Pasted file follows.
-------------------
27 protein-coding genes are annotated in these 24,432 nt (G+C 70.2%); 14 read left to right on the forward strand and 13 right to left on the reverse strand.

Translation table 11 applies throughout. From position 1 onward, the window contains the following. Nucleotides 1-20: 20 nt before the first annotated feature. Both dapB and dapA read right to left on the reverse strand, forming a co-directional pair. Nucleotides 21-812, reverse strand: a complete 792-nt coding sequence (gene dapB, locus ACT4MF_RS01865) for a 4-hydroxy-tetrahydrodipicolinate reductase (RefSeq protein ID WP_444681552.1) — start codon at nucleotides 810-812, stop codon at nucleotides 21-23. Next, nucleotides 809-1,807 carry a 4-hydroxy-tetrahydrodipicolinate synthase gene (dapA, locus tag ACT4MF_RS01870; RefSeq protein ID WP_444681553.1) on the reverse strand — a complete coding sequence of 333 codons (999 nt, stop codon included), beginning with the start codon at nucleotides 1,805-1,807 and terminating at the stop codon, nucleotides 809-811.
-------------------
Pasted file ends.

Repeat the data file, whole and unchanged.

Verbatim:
27 protein-coding genes are annotated in these 24,432 nt (G+C 70.2%); 14 read left to right on the forward strand and 13 right to left on the reverse strand.

Translation table 11 applies throughout. From position 1 onward, the window contains the following. Nucleotides 1-20: 20 nt before the first annotated feature. Both dapB and dapA read right to left on the reverse strand, forming a co-directional pair. Nucleotides 21-812, reverse strand: a complete 792-nt coding sequence (gene dapB, locus ACT4MF_RS01865) for a 4-hydroxy-tetrahydrodipicolinate reductase (RefSeq protein ID WP_444681552.1) — start codon at nucleotides 810-812, stop codon at nucleotides 21-23. Next, nucleotides 809-1,807 carry a 4-hydroxy-tetrahydrodipicolinate synthase gene (dapA, locus tag ACT4MF_RS01870; RefSeq protein ID WP_444681553.1) on the reverse strand — a complete coding sequence of 333 codons (999 nt, stop codon included), beginning with the start codon at nucleotides 1,805-1,807 and terminating at the stop codon, nucleotides 809-811.